When we think of U.S. Naval Aviation, most of us immediately picture the mighty aircraft carriers, decks bristling with a wide array of aviation assets that can take to the sky at a moment’s notice. But aircraft carriers, as impressive as they are, are not the only vessels to launch and recover aircraft while underway at sea. In fact, they were not the first to do so either. Navies worldwide began launching and recovering aircraft from destroyer and cruiser class ships at the turn of the 20th Century, followed by, with few exceptions, the development of the first U.S. aircraft carriers in the 1920s. This article focuses on one of the mightiest “little” planes in the U.S. arsenal in World War II; the Curtiss S.O.C. “Seagull.”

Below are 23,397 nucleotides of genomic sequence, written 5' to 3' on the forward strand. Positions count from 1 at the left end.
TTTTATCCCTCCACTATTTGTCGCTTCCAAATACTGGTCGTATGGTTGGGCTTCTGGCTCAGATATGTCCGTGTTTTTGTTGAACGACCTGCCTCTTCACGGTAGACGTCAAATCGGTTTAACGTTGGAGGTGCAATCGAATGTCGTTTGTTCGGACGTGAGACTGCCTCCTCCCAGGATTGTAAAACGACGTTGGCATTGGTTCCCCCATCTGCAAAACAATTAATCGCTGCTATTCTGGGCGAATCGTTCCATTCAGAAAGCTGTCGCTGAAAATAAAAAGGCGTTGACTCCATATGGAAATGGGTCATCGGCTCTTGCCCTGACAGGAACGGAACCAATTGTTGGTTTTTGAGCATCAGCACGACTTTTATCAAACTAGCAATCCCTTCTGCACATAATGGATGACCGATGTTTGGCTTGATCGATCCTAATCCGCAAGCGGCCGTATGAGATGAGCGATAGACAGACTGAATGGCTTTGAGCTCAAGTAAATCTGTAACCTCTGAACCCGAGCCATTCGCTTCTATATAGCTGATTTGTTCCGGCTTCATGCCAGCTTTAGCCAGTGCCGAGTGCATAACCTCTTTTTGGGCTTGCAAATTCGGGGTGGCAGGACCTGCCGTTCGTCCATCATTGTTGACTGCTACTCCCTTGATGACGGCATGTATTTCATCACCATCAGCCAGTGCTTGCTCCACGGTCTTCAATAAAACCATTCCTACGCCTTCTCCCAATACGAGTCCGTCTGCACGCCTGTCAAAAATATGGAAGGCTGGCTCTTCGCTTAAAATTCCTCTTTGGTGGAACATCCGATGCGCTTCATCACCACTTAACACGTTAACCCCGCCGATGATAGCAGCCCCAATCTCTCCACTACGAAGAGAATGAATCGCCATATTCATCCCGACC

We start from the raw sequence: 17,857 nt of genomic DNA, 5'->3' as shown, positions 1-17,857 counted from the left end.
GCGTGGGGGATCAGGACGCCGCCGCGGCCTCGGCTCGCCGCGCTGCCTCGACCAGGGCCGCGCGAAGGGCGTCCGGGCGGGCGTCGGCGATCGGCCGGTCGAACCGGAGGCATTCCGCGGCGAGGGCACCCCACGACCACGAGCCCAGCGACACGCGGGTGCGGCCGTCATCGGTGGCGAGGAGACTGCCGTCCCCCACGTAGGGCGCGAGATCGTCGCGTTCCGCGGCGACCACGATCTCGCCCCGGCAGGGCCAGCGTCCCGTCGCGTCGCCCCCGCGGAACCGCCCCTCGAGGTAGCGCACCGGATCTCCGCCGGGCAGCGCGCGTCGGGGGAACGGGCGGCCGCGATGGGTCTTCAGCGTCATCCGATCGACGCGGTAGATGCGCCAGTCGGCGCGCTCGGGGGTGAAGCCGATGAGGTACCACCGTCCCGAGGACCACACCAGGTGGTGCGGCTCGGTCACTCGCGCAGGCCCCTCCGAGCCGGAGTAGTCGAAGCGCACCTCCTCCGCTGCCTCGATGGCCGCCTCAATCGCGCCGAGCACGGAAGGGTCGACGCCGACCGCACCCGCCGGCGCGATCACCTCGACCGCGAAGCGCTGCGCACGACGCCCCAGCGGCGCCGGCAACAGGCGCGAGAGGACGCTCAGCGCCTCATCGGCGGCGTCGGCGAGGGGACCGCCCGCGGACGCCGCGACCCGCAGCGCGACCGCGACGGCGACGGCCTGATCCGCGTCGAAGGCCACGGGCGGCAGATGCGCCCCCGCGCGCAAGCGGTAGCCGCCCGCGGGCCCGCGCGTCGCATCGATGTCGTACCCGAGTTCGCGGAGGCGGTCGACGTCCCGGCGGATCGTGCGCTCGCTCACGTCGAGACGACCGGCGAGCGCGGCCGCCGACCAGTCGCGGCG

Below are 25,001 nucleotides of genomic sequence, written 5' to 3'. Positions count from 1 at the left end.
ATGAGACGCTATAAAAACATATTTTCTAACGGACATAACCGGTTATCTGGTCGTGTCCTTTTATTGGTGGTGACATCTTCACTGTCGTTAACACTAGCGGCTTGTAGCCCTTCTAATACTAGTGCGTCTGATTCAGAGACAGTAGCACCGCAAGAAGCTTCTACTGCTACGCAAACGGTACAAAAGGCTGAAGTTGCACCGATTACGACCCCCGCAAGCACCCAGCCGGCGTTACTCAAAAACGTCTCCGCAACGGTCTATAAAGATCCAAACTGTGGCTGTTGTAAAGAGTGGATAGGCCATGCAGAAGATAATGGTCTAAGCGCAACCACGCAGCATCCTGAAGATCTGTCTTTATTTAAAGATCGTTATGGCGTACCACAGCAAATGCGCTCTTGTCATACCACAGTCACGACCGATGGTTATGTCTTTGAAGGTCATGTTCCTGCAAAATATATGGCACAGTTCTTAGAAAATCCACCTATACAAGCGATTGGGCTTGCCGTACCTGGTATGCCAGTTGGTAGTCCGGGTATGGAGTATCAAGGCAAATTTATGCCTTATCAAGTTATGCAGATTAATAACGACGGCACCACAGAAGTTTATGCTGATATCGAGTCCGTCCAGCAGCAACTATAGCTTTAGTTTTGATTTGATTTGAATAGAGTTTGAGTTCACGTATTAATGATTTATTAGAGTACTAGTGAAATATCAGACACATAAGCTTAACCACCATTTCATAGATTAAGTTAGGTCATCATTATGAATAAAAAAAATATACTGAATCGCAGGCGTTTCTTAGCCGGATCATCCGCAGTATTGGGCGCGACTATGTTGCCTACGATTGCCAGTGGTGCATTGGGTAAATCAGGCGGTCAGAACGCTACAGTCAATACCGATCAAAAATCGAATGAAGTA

CURTISS SOC SEAGULL (in seaplane configuration)
Produced by the Curtiss-Wright Corporation, the Seagull first took flight in 1934 and served not only the U.S. Navy but also the U.S. Marine Corps and U.S. Coast Guard through the end of WWII. The scout-observation plane had a crew of two; one pilot who had control of the aircraft and a forward-facing Browning M2 AN machine gun, and one observer who also served as a rear gunner utilizing a flexible-mounted Browning M2. The plane could also carry up to 650 pounds of small bombs under its wings. It could be configured with regular landing gear for landing at airfields or on aircraft carrier decks or be configured with seaplane pontoons. It had a cruising speed of 116 knots and an operational range of 587 nautical miles.
This little bi-plane, which looked as though it belonged to a bygone era, proved most useful as a seaplane. It served aboard ships that would be the last thing one would think of has having aircraft that could be launched and recovered while underway at sea. Almost all of the training for the Seagull would be done from bases here in Florida. To achieve this, cruiser and destroyer class vessels were equipped with two catapult rails to launch the small planes and utilized a ship’s crane to recover the aircraft.
TWO SOC SEAGULLS PREPARING FOR LAUNCH